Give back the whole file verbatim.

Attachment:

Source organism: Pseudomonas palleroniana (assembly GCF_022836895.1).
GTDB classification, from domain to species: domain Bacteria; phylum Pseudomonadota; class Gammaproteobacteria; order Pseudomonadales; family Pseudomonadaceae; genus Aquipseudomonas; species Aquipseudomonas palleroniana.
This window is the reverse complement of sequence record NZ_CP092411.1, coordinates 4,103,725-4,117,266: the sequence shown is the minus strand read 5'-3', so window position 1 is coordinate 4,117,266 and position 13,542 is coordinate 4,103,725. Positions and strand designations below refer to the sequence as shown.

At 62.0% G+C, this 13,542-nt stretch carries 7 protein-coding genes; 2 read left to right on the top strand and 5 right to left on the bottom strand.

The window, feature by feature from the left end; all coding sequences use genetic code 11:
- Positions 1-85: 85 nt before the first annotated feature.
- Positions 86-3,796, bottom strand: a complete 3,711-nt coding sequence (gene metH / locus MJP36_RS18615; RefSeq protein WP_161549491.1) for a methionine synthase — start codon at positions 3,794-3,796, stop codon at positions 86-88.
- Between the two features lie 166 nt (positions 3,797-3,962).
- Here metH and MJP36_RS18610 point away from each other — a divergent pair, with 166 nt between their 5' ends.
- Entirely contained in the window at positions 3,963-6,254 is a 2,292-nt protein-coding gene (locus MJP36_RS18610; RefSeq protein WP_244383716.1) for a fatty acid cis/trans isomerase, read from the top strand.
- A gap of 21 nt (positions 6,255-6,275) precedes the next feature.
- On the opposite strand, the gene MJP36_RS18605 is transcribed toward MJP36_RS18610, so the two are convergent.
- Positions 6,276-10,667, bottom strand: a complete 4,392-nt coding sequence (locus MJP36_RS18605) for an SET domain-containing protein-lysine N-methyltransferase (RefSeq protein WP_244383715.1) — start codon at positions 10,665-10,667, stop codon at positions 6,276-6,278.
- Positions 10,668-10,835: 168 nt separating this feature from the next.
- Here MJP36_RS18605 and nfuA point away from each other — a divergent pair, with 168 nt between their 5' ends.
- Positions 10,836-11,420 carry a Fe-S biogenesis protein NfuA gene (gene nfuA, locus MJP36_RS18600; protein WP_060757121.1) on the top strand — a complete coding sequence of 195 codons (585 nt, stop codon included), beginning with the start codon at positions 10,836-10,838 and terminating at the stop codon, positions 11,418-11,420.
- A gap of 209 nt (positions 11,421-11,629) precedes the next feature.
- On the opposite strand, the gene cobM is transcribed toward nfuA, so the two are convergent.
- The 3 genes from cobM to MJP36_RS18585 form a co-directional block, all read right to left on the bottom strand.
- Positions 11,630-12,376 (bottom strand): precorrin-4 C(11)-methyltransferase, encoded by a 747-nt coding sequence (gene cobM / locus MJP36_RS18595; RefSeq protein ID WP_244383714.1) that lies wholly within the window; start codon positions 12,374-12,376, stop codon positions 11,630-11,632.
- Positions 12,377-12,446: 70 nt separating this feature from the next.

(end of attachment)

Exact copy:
Source organism: Pseudomonas palleroniana (assembly GCF_022836895.1).
GTDB classification, from domain to species: domain Bacteria; phylum Pseudomonadota; class Gammaproteobacteria; order Pseudomonadales; family Pseudomonadaceae; genus Aquipseudomonas; species Aquipseudomonas palleroniana.
This window is the reverse complement of sequence record NZ_CP092411.1, coordinates 4,103,725-4,117,266: the sequence shown is the minus strand read 5'-3', so window position 1 is coordinate 4,117,266 and position 13,542 is coordinate 4,103,725. Positions and strand designations below refer to the sequence as shown.

At 62.0% G+C, this 13,542-nt stretch carries 7 protein-coding genes; 2 read left to right on the top strand and 5 right to left on the bottom strand.

The window, feature by feature from the left end; all coding sequences use genetic code 11:
- Positions 1-85: 85 nt before the first annotated feature.
- Positions 86-3,796, bottom strand: a complete 3,711-nt coding sequence (gene metH / locus MJP36_RS18615; RefSeq protein WP_161549491.1) for a methionine synthase — start codon at positions 3,794-3,796, stop codon at positions 86-88.
- Between the two features lie 166 nt (positions 3,797-3,962).
- Here metH and MJP36_RS18610 point away from each other — a divergent pair, with 166 nt between their 5' ends.
- Entirely contained in the window at positions 3,963-6,254 is a 2,292-nt protein-coding gene (locus MJP36_RS18610; RefSeq protein WP_244383716.1) for a fatty acid cis/trans isomerase, read from the top strand.
- A gap of 21 nt (positions 6,255-6,275) precedes the next feature.
- On the opposite strand, the gene MJP36_RS18605 is transcribed toward MJP36_RS18610, so the two are convergent.
- Positions 6,276-10,667, bottom strand: a complete 4,392-nt coding sequence (locus MJP36_RS18605) for an SET domain-containing protein-lysine N-methyltransferase (RefSeq protein WP_244383715.1) — start codon at positions 10,665-10,667, stop codon at positions 6,276-6,278.
- Positions 10,668-10,835: 168 nt separating this feature from the next.
- Here MJP36_RS18605 and nfuA point away from each other — a divergent pair, with 168 nt between their 5' ends.
- Positions 10,836-11,420 carry a Fe-S biogenesis protein NfuA gene (gene nfuA, locus MJP36_RS18600; protein WP_060757121.1) on the top strand — a complete coding sequence of 195 codons (585 nt, stop codon included), beginning with the start codon at positions 10,836-10,838 and terminating at the stop codon, positions 11,418-11,420.
- A gap of 209 nt (positions 11,421-11,629) precedes the next feature.
- On the opposite strand, the gene cobM is transcribed toward nfuA, so the two are convergent.
- The 3 genes from cobM to MJP36_RS18585 form a co-directional block, all read right to left on the bottom strand.
- Positions 11,630-12,376 (bottom strand): precorrin-4 C(11)-methyltransferase, encoded by a 747-nt coding sequence (gene cobM / locus MJP36_RS18595; RefSeq protein ID WP_244383714.1) that lies wholly within the window; start codon positions 12,374-12,376, stop codon positions 11,630-11,632.
- Positions 12,377-12,446: 70 nt separating this feature from the next.